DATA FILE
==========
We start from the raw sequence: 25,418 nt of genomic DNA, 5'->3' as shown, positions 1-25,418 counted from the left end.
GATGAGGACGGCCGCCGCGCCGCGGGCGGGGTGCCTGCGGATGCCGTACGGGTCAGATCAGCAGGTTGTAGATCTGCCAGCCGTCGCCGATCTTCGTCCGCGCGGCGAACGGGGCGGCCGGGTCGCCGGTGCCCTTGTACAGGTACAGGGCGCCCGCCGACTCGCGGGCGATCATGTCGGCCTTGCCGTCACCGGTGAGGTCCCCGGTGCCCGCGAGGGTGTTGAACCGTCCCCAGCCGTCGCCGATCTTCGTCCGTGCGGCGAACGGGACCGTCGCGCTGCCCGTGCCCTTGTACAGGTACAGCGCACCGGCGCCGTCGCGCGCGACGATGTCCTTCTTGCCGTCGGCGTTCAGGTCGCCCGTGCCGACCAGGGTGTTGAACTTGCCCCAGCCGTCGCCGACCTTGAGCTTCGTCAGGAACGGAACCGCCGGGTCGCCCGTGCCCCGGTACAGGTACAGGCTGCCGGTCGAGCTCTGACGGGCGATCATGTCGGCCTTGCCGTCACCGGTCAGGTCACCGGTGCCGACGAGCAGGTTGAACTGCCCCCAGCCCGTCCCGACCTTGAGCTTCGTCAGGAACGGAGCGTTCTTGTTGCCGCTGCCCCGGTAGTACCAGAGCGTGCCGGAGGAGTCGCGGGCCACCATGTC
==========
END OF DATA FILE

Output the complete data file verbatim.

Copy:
We start from the raw sequence: 25,418 nt of genomic DNA, 5'->3' as shown, positions 1-25,418 counted from the left end.
GATGAGGACGGCCGCCGCGCCGCGGGCGGGGTGCCTGCGGATGCCGTACGGGTCAGATCAGCAGGTTGTAGATCTGCCAGCCGTCGCCGATCTTCGTCCGCGCGGCGAACGGGGCGGCCGGGTCGCCGGTGCCCTTGTACAGGTACAGGGCGCCCGCCGACTCGCGGGCGATCATGTCGGCCTTGCCGTCACCGGTGAGGTCCCCGGTGCCCGCGAGGGTGTTGAACCGTCCCCAGCCGTCGCCGATCTTCGTCCGTGCGGCGAACGGGACCGTCGCGCTGCCCGTGCCCTTGTACAGGTACAGCGCACCGGCGCCGTCGCGCGCGACGATGTCCTTCTTGCCGTCGGCGTTCAGGTCGCCCGTGCCGACCAGGGTGTTGAACTTGCCCCAGCCGTCGCCGACCTTGAGCTTCGTCAGGAACGGAACCGCCGGGTCGCCCGTGCCCCGGTACAGGTACAGGCTGCCGGTCGAGCTCTGACGGGCGATCATGTCGGCCTTGCCGTCACCGGTCAGGTCACCGGTGCCGACGAGCAGGTTGAACTGCCCCCAGCCCGTCCCGACCTTGAGCTTCGTCAGGAACGGAGCGTTCTTGTTGCCGCTGCCCCGGTAGTACCAGAGCGTGCCGGAGGAGTCGCGGGCCACCATGTC